(b) said collectors of said first and third holding transistors and said collector of said reset transistor connected to the base of said first level shifting transistor,

(c) said collectors of said second fourth holding transistors and said collector of said set transistor connected to the base of said second level shifting transistor,

(d) a first bias resistor connected between said base of said first level shifting transistor and a point of collector potential,

(e) a second bias resistor connected between said base of said second level shifting transistor and said point of collector potential, and

(f) said collectors of said first and second level shifting transistors connected to said point of collector potential.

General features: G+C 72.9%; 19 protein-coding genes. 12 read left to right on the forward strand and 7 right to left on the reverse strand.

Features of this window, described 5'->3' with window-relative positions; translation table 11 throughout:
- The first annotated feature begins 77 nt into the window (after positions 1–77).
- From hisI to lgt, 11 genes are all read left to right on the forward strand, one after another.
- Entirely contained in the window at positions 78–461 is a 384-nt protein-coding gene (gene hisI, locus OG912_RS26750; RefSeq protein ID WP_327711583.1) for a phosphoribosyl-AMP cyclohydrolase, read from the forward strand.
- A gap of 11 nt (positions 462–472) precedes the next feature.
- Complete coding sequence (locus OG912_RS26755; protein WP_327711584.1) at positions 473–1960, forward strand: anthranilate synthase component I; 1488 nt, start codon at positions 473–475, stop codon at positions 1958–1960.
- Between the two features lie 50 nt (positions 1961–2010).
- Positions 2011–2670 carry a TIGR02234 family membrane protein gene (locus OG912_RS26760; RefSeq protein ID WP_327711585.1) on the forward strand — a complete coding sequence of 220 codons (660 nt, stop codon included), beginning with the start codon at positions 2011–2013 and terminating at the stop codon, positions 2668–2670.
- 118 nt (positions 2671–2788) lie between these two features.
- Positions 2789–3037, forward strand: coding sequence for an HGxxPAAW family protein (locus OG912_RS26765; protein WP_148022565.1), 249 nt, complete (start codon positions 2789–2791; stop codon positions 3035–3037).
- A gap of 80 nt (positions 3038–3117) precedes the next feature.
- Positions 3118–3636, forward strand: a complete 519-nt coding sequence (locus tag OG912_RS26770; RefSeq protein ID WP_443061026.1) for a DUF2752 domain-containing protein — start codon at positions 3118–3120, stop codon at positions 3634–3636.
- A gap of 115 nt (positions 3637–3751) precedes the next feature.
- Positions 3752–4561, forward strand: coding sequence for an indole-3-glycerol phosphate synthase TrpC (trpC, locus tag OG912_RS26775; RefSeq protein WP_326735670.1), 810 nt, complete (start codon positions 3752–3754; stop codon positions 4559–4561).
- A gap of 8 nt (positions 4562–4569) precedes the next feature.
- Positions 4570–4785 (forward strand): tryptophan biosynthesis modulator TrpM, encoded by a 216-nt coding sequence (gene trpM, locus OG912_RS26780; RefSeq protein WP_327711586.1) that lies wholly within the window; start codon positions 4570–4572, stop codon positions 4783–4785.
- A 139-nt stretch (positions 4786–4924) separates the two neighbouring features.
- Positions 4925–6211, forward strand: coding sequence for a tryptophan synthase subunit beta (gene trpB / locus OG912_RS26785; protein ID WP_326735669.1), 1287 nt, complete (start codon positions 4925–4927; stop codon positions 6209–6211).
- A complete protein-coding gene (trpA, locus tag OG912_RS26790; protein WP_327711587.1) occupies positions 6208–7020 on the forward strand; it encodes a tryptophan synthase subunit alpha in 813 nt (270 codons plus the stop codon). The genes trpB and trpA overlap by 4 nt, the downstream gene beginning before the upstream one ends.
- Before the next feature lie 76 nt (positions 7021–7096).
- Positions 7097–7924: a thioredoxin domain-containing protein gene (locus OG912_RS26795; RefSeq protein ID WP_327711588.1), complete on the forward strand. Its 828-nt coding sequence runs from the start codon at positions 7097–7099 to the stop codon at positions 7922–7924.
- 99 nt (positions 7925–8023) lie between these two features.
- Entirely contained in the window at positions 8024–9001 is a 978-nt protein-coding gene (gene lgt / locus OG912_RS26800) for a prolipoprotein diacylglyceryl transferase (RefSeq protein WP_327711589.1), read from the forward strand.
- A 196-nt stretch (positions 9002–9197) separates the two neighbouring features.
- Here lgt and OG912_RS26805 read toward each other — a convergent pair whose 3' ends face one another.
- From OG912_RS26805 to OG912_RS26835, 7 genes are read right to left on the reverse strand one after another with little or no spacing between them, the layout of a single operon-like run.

10. The flip-flop according to claim 9 wherein:

(a) said first and second current sources include rerespectively first and second current source transistors each having an emitter, a base and a collector with the collectors thereof connected respectively to the bases of said first and second holding transistors and with the emitters thereof resistively connected to a voltage supply terminal, said bases of said first and second current source transistors connected to a point of base potential,

(b) said first and second output transistors each having an emitter, a base and a collector with the collectors thereof connected to said point of collector potential, said bases of said first and second output transistors connected respectively to the bases of said first and second level shifting transistors, and said emitters of said first and second output transistors resistively connected to a point of emitter potential, and